From "Scandal" star Kerry Washington explaining that actors are activists to Ashton Kutcher declaring "I am a citizen of the world," Hollywood did not shy away from what was on the mind of many in attendance -- President Trump's travel ban.
Kutcher, who was announcing the award for outstanding performance by a female actor in a comedy series, greeted "everyone in airports that belong in my America."
"You are a part of the fabric of who we are," Kutcher said. "And we love you and we welcome you."
Kutcher presented the award to "Veep" star Julia Louis-Dreyfus, who said in her acceptance speech that she is the daughter of an immigrant who fled the persecution of Nazi-occupied France.
"Because I love this country I am horrified by its blemishes," she said. "The immigrant ban is a blemish and un-American."
The award for outstanding performance by a male actor in a comedy series went to William H. Macy for his role in "Shameless.
With so much attention on the travel ban this weekend, there had been an expectation that at least some award winners would utilize their moment in the spotlight to express their thoughts on the current state of our country.
Several winners touched on the ban, including Sarah Paulson, who won the outstanding performance by a female actor in a television movie or miniseries award for her role in "The People v. O.J. Simpson: American Crime Story."
Amid her remarks Paulson encouraged people to donate to the American Civil Liberties Union.
David Harbour, who stars as police chief Jim Hopper on "Stranger Things," got the audience whipped up with his acceptance speech aimed at White House policies when the cast won for the outstanding performance by an ensemble in a drama series.
But it was "Moonlight" star Mahershala Ali who offered one of the most emotional moments of the night.
After winning the award for outstanding performance by a male actor in a supporting role, Ali shared that his mother is an ordained minister who was not thrilled when he converted to Islam 17 years ago.
"But I tell you, now, you put things to the side and I'm able to see her and she's able to see me. We love each other," Ali said. "The love has grown. And that stuff is minutia. It's not that important."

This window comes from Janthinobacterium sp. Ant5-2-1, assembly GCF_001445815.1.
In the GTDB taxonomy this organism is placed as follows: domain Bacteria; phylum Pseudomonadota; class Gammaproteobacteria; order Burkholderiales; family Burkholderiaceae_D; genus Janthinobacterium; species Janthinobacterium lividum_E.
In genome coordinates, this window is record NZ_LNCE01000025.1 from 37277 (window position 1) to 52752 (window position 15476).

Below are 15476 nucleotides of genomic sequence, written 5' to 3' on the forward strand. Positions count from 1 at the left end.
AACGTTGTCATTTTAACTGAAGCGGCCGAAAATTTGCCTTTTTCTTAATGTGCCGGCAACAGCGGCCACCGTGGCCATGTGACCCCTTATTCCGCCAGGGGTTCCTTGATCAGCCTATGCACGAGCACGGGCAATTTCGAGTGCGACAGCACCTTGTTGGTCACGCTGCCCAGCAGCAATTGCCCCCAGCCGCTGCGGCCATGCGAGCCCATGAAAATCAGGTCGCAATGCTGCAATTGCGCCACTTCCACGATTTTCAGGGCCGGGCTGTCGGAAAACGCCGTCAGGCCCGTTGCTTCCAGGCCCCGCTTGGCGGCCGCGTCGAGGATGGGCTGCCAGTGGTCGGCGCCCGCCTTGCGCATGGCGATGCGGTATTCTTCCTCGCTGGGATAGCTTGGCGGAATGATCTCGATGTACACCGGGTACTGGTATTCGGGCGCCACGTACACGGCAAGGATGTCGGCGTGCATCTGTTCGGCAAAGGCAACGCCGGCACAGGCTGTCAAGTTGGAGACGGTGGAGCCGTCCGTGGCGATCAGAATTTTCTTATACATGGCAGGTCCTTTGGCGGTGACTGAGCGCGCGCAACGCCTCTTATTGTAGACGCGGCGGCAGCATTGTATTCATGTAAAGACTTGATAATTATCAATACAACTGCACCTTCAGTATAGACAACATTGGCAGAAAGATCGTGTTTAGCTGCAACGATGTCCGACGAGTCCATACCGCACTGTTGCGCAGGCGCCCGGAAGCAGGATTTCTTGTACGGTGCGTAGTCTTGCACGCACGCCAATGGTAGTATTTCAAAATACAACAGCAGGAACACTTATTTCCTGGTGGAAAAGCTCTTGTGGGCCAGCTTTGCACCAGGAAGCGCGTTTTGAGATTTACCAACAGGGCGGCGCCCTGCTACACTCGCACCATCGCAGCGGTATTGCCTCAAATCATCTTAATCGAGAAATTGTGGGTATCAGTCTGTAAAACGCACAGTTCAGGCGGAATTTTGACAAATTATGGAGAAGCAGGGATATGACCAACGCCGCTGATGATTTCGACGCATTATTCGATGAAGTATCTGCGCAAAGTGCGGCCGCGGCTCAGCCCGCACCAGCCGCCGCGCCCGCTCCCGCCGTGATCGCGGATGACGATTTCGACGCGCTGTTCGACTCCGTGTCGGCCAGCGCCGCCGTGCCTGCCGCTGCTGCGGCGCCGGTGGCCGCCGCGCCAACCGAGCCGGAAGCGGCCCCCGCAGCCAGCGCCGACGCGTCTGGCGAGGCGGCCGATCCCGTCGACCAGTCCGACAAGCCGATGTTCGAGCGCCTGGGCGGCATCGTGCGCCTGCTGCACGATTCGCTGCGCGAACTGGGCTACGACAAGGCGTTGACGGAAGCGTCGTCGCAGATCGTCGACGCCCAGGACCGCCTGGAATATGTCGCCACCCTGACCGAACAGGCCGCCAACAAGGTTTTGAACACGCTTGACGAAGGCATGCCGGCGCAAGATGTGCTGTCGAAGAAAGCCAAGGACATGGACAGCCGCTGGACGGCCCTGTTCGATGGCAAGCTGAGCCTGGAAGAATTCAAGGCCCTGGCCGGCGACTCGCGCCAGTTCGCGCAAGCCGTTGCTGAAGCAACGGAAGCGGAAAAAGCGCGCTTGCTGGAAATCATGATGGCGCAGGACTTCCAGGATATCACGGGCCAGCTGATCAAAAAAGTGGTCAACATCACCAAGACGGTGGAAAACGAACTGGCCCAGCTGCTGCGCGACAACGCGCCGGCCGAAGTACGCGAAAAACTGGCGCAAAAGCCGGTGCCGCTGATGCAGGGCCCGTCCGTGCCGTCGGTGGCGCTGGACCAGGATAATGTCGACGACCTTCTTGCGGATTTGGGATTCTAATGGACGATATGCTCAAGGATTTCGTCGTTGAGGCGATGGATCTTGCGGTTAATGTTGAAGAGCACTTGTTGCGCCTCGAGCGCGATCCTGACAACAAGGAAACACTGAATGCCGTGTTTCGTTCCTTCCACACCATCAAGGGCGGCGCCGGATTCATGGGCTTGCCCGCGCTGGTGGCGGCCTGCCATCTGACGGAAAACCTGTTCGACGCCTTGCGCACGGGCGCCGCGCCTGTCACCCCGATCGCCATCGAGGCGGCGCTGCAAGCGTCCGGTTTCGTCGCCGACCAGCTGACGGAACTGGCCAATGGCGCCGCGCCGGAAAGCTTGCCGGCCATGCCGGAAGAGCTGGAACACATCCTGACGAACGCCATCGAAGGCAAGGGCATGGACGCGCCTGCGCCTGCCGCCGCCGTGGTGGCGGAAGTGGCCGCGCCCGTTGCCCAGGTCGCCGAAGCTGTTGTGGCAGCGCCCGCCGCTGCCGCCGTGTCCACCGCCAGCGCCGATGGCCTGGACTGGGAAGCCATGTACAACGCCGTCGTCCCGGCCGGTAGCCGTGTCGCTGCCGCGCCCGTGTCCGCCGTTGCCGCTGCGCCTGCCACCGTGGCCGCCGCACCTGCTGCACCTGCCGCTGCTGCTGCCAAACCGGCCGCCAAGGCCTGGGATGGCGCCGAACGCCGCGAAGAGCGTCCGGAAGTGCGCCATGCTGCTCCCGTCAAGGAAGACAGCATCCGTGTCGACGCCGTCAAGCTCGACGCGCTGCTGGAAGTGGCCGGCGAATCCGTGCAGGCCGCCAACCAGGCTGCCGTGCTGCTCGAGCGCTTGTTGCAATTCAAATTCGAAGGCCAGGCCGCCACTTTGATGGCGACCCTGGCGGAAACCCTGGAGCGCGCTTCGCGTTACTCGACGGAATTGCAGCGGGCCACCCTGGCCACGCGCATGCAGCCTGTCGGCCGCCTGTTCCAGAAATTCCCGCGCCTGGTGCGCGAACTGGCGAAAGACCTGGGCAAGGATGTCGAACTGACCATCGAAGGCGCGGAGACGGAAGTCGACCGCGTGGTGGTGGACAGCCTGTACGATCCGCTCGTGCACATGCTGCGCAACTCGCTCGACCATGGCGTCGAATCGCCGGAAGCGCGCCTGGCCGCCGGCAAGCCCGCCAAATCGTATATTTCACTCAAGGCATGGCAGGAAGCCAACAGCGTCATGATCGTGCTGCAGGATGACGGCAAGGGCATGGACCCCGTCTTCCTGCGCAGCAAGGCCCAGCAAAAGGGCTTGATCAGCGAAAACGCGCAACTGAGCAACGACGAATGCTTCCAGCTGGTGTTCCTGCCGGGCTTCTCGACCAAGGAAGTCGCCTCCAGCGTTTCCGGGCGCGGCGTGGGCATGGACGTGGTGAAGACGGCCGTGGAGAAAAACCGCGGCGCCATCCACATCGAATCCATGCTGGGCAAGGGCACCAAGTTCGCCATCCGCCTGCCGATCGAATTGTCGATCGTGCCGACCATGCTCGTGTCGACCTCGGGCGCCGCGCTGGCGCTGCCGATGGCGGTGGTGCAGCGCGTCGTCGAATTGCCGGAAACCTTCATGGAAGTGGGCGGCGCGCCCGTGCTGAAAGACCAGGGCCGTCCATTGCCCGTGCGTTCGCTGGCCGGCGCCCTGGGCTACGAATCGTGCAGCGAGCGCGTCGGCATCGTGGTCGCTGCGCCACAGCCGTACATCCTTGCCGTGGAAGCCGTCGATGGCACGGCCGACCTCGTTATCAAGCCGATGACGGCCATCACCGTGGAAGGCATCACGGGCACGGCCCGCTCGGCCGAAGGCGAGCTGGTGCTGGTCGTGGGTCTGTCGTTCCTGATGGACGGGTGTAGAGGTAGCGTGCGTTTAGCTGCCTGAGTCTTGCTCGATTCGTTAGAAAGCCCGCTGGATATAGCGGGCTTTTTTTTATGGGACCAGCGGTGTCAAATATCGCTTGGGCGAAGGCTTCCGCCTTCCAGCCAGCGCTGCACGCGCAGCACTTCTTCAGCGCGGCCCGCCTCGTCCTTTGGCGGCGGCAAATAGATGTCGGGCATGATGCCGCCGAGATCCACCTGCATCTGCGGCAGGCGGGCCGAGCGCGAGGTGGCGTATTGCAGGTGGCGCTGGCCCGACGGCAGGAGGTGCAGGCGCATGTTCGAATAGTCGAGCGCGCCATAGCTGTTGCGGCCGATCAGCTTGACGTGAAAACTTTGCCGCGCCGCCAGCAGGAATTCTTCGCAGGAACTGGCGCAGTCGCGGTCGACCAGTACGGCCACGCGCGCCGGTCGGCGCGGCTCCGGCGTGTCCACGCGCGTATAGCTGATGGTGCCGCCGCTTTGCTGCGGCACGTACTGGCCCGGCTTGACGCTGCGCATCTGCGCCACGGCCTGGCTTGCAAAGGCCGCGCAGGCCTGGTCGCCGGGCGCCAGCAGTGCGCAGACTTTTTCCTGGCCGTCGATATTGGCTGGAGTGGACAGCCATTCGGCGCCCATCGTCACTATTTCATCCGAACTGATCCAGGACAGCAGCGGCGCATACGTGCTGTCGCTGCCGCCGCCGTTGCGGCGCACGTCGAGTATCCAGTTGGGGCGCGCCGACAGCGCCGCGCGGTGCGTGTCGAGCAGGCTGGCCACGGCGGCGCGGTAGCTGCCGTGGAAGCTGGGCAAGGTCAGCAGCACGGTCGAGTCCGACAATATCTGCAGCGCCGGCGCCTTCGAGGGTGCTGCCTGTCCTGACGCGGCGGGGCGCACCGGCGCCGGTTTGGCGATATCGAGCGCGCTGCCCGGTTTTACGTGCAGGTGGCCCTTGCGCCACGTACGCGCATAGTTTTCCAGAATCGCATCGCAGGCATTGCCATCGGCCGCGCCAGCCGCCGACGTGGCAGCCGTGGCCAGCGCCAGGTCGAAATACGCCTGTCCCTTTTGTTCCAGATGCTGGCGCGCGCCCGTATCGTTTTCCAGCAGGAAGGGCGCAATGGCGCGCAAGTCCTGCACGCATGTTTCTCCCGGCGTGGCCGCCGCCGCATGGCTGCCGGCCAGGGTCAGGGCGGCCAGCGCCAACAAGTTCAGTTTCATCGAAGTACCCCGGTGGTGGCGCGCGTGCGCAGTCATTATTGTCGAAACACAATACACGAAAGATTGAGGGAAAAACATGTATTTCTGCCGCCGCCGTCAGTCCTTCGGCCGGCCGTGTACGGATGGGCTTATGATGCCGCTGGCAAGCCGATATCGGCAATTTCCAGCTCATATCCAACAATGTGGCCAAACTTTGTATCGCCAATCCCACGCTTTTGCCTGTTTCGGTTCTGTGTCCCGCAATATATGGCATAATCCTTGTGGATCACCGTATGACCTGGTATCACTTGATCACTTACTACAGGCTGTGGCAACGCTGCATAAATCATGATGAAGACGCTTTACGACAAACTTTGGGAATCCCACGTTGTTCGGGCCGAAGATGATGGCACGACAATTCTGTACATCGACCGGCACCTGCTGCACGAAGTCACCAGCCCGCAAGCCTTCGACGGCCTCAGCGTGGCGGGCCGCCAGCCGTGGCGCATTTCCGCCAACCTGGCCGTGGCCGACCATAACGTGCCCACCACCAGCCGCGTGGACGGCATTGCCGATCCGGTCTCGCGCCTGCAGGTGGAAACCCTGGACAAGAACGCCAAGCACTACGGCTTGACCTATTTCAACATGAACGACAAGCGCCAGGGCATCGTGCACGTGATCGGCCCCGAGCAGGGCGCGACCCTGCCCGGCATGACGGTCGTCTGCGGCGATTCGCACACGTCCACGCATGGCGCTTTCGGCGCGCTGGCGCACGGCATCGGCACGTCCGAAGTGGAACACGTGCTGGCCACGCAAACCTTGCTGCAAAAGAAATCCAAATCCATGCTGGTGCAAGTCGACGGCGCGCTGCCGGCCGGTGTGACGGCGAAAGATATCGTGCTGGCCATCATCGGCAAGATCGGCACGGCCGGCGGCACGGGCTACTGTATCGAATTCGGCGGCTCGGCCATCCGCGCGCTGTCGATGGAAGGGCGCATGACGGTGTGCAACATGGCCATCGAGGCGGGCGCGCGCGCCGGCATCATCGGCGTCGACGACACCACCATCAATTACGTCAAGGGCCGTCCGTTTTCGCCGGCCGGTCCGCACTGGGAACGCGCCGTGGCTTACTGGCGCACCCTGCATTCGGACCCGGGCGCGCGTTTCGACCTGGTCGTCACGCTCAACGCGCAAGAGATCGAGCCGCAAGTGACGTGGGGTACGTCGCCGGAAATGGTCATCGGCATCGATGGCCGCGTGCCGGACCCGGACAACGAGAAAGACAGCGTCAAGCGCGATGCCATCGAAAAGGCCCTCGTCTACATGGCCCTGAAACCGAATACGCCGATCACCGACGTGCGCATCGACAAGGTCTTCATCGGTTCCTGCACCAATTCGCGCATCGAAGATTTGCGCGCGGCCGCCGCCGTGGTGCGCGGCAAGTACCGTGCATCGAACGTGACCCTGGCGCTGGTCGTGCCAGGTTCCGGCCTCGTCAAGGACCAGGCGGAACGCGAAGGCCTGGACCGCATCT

Emma Stone won for outstanding performance by an actress in a leading role for "La La Land."
Denzel Washington was presented the award for outstanding performance by an actor in a leading role for "Fences." His is costar Viola Davis won for supporting actress.
The surprise of the evening came with the outstanding performance by a cast in a theatrical motion picture win by "Hidden Figures."
Cast member Taraji P. Henson paid tribute to the women who were the subjects of the film, a group of African American NASA employees who were integral to the space race. The actress talked of the lessons that could be learned from them and how they overcame discrimination.
"Love wins every time," said Henson, who then added "these women are hidden figures no more."
Legendary comedic actress and "Grace and Frankie" star Lily Tomlin received a standing ovation after her "9 to 5" costar Dolly Parton presented her with the Lifetime Achievement Award.
Tomlin kept the audience in stitches with her acceptance speech, including her advice to young people in the industry.
"Behind every failure is an opportunity someone wishes they had missed," Tomlin said.
Typically, the night is for Hollywood, voted on by Hollywood.
Winners are determined by members of the Screen Actors Guild. The show has no host, so it's not like other awards ceremonies where the tone is set by the monologue.
At this year's Golden Globes, renowned actress Meryl Streep sparked days of conversation when she used the speech she gave while accepting the Cecil B. DeMille Award to express her concern over Trump's election and actions.
"There was one performance this year that stunned me," she said. "It sank its hooks in my heart. Not because it was good, there was nothing good about it, but it was effective and it did its job."
It's more likely now that someone will follow in Streep's footsteps Sunday night due to the travel ban, and the way that it has already hit home for Hollywood.
Asghar Farhadi, the director of "The Salesman," which has been nominated for the Oscar for best foreign-language film, has said he will not attend this year's Academy Awards in protest against the ban. Farhadi is Iranian, and so would have been kept out of the U.S. due to the ban, but could possibly have requested an exception had he wanted to.
The SAG Awards air simultaneously January 29 at 8 p.m. ET on TNT and TBS. (Both networks are, like CNN, owned by Time Warner.)